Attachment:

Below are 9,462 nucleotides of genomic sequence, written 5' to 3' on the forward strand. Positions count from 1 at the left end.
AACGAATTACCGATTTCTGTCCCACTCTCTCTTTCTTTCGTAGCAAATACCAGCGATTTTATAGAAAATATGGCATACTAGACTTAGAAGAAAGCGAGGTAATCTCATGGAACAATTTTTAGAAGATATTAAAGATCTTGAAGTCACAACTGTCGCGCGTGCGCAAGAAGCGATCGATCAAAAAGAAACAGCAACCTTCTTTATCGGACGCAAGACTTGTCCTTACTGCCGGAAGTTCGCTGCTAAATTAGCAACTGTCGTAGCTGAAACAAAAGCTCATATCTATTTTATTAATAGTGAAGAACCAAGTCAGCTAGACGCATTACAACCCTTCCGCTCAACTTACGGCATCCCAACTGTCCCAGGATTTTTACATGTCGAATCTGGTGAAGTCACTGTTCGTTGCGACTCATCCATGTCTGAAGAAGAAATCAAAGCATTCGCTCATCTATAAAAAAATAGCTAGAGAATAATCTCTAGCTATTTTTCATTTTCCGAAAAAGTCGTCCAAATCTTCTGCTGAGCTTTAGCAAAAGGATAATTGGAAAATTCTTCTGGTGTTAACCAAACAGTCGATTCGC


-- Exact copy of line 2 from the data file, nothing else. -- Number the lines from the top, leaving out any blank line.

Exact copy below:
AACGAATTACCGATTTCTGTCCCACTCTCTCTTTCTTTCGTAGCAAATACCAGCGATTTTATAGAAAATATGGCATACTAGACTTAGAAGAAAGCGAGGTAATCTCATGGAACAATTTTTAGAAGATATTAAAGATCTTGAAGTCACAACTGTCGCGCGTGCGCAAGAAGCGATCGATCAAAAAGAAACAGCAACCTTCTTTATCGGACGCAAGACTTGTCCTTACTGCCGGAAGTTCGCTGCTAAATTAGCAACTGTCGTAGCTGAAACAAAAGCTCATATCTATTTTATTAATAGTGAAGAACCAAGTCAGCTAGACGCATTACAACCCTTCCGCTCAACTTACGGCATCCCAACTGTCCCAGGATTTTTACATGTCGAATCTGGTGAAGTCACTGTTCGTTGCGACTCATCCATGTCTGAAGAAGAAATCAAAGCATTCGCTCATCTATAAAAAAATAGCTAGAGAATAATCTCTAGCTATTTTTCATTTTCCGAAAAAGTCGTCCAAATCTTCTGCTGAGCTTTAGCAAAAGGATAATTGGAAAATTCTTCTGGTGTTAACCAAACAGTCGATTCGC